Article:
Sunday, March 13, 2016

Jeremy Harding on Castro in Angola

A fascinating long read reviewing several books on Angola.
Apartheid's Last Stand:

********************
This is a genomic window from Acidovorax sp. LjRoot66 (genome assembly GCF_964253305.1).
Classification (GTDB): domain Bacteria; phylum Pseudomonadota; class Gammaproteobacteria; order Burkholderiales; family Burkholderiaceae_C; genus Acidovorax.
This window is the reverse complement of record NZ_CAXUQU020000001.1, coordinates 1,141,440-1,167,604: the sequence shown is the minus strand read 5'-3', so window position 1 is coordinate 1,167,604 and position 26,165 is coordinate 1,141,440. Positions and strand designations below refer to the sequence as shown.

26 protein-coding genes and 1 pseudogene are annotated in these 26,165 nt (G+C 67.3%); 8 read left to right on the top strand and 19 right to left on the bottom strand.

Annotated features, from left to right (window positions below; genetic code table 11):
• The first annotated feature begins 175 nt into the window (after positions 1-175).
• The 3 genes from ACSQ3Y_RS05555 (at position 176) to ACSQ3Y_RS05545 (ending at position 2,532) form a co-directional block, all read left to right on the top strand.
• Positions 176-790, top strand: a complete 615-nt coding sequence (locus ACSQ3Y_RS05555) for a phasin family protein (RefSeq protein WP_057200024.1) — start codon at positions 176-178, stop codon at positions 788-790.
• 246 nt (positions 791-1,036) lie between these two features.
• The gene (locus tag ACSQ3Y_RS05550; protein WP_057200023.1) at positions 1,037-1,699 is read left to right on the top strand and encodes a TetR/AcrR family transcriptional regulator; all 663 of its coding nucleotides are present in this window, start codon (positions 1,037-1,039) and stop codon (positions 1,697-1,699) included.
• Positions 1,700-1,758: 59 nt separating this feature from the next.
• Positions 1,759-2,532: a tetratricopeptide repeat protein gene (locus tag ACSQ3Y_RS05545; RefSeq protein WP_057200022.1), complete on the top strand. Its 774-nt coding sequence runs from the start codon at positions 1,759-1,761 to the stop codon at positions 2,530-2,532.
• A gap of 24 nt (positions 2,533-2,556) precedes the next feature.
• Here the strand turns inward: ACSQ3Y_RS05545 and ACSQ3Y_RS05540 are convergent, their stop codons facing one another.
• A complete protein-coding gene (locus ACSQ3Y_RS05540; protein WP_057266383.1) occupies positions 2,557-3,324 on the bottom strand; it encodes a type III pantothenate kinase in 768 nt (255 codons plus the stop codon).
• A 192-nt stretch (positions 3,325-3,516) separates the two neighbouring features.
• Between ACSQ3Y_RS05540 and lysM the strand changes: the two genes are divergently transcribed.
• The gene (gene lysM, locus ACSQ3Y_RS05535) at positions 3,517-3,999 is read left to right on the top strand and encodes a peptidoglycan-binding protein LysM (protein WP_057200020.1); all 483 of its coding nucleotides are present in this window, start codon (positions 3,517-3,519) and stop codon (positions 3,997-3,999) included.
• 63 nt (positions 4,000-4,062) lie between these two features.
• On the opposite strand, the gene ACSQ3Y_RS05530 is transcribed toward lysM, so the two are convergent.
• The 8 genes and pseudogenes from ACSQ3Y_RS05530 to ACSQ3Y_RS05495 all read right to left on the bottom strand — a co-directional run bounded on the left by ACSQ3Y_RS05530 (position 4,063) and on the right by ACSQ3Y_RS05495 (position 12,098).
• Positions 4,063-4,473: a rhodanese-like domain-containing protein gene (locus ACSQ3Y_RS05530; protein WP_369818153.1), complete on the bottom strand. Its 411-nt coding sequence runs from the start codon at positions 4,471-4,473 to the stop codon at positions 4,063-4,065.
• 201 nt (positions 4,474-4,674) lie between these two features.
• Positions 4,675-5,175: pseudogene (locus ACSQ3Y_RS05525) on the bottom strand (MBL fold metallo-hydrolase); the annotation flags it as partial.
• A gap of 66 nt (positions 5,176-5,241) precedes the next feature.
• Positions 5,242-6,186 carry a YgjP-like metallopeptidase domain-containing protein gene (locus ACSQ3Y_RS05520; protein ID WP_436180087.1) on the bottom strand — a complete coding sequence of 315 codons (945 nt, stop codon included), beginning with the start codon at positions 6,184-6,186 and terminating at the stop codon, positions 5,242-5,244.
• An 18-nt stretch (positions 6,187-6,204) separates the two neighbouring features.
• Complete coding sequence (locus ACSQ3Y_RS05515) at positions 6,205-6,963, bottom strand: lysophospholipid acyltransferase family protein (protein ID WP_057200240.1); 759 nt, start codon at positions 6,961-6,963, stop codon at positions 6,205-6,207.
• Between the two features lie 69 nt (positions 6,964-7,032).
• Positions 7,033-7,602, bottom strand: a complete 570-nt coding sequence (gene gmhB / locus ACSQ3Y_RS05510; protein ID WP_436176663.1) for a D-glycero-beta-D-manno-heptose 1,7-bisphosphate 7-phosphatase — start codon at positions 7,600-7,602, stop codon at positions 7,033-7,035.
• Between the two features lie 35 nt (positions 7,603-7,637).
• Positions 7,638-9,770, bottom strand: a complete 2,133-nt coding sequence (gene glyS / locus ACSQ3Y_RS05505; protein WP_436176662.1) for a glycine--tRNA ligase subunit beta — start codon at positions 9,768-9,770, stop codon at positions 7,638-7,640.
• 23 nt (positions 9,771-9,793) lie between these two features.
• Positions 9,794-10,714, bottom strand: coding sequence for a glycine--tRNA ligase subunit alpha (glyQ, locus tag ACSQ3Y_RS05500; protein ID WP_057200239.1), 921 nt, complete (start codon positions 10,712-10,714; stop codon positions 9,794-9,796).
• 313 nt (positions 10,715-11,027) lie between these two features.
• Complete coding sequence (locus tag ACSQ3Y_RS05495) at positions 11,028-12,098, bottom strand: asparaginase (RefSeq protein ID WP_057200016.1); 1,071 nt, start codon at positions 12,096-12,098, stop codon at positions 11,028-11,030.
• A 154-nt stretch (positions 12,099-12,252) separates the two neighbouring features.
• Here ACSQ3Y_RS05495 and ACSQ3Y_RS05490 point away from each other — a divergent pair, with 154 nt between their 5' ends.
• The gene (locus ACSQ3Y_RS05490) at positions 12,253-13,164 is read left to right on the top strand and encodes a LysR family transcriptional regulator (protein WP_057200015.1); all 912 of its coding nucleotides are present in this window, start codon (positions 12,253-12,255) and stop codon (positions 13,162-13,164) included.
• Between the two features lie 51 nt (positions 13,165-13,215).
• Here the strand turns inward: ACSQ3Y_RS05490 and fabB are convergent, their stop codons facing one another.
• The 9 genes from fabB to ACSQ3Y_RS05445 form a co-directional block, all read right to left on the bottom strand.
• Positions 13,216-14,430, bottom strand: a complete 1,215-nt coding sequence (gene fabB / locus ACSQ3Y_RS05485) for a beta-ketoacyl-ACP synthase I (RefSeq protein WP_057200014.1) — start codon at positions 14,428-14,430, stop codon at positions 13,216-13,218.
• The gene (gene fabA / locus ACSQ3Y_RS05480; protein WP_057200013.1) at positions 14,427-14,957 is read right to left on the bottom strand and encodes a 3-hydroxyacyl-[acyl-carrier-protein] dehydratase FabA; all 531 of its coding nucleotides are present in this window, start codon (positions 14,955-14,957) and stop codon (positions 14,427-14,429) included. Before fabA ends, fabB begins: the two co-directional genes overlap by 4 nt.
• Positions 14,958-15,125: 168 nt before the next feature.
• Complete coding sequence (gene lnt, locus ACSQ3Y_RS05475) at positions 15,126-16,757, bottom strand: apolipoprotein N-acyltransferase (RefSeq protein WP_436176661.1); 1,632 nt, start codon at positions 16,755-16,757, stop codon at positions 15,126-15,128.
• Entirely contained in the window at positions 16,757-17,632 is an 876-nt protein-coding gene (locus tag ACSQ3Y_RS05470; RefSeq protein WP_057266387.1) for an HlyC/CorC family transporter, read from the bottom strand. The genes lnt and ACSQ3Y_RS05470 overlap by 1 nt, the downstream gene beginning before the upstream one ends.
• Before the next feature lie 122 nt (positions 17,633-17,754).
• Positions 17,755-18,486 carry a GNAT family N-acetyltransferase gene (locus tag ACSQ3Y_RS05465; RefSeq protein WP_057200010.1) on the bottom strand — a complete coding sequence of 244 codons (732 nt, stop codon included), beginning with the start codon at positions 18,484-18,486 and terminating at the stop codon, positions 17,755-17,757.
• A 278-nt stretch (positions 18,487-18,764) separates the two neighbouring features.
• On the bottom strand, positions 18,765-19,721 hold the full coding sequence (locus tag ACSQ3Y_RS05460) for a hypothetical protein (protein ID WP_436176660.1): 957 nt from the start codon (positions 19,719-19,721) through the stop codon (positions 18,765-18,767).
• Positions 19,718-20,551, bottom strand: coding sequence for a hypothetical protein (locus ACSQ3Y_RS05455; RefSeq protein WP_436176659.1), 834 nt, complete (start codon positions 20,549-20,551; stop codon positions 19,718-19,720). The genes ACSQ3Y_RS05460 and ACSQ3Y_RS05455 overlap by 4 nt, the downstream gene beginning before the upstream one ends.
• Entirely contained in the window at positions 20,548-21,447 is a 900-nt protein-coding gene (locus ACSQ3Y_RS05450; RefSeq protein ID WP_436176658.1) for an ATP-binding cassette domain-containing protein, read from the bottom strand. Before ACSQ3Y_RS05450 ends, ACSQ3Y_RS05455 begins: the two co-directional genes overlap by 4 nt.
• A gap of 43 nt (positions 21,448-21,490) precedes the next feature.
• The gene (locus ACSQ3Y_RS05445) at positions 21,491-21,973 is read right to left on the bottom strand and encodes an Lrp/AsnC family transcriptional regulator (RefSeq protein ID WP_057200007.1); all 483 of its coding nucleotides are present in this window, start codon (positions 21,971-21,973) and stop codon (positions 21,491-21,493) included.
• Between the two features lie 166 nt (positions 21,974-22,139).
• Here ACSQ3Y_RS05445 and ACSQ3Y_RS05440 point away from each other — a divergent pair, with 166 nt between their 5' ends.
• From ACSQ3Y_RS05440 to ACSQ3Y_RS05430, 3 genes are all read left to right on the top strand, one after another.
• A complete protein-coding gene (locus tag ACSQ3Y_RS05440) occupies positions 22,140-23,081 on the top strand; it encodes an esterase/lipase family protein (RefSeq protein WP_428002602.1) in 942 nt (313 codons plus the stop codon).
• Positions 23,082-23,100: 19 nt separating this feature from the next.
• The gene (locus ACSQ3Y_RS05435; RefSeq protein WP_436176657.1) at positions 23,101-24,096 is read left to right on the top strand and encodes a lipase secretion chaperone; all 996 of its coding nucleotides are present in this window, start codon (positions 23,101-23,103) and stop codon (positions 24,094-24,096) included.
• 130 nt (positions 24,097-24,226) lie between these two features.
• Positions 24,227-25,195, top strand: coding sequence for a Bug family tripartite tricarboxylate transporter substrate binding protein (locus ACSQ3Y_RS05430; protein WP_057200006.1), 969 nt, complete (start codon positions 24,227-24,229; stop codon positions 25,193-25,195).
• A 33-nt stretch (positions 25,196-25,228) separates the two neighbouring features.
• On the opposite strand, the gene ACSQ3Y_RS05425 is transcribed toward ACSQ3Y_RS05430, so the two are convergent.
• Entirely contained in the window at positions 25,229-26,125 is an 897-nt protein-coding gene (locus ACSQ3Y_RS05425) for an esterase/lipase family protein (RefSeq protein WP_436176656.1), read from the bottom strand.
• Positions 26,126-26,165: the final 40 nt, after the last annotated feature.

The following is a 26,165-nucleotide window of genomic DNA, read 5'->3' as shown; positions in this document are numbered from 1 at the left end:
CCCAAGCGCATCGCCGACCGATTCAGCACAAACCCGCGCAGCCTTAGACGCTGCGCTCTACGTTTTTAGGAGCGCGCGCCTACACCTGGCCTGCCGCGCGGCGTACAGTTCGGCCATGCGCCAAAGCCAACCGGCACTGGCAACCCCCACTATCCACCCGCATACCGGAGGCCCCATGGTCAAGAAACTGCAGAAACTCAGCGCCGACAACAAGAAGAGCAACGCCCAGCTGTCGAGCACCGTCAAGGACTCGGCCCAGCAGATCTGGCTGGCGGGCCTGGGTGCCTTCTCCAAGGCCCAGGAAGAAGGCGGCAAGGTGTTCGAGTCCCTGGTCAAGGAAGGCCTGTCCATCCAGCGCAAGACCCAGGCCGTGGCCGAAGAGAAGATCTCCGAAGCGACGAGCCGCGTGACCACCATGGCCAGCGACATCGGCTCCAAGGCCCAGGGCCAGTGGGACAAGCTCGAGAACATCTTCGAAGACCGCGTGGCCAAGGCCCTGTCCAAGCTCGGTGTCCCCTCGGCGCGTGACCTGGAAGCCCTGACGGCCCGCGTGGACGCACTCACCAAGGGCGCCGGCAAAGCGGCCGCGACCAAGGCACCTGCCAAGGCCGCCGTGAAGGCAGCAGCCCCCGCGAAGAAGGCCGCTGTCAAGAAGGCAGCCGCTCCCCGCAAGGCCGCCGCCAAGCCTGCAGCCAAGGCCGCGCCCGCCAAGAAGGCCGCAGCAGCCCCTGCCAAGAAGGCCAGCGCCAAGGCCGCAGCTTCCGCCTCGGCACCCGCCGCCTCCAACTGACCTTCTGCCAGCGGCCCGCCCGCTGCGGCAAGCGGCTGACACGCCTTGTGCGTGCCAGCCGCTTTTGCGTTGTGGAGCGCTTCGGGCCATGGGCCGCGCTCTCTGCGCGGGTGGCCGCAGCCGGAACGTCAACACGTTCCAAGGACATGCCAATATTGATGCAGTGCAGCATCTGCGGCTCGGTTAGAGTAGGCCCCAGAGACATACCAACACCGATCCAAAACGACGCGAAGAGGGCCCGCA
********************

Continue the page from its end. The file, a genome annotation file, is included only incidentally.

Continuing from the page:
"The pending collapse of the Soviet Union played its part in the regional settlement, but Moscow was still pouring in arms when the Cubans took matters into their own hands, and Mandela never failed to thank them for their role. The outcome in Angola, he said, had ‘destroyed the myth of the invincibility of the white oppressor’. But the price was high. Angolans paid for the shortcomings of a war administration that was slow to learn the arts of war and failed entirely to administer; the population lived under a Soviet-style economy in which the only working outposts were vast, flourishing informal markets – Roque Santeiro was the biggest in Luanda (named for a Brazilian TV soap) – and Sonangol, the state oil company, which lubricated the war effort. South Africa made good use of Savimbi and played cleverly on Washington’s anxieties, compounding the chaos, repression and heartbreak in a mismanaged country: widespread hunger and disease; dispossession and displacement; provincial towns crowded with landmine victims; hospitals full of ailing civilians but bare of medication; ANC militants jailed in pits by their leaders, Swapo fighters tortured as traitors by their commissars; hundreds of Angolan ‘fractionist’ dissidents dead or jailed. Apartheid was a creature that fumbling, self-interested democracies in the West were unwilling to slay. Only another kind of monster, with friends in Havana, could point it towards the exit."

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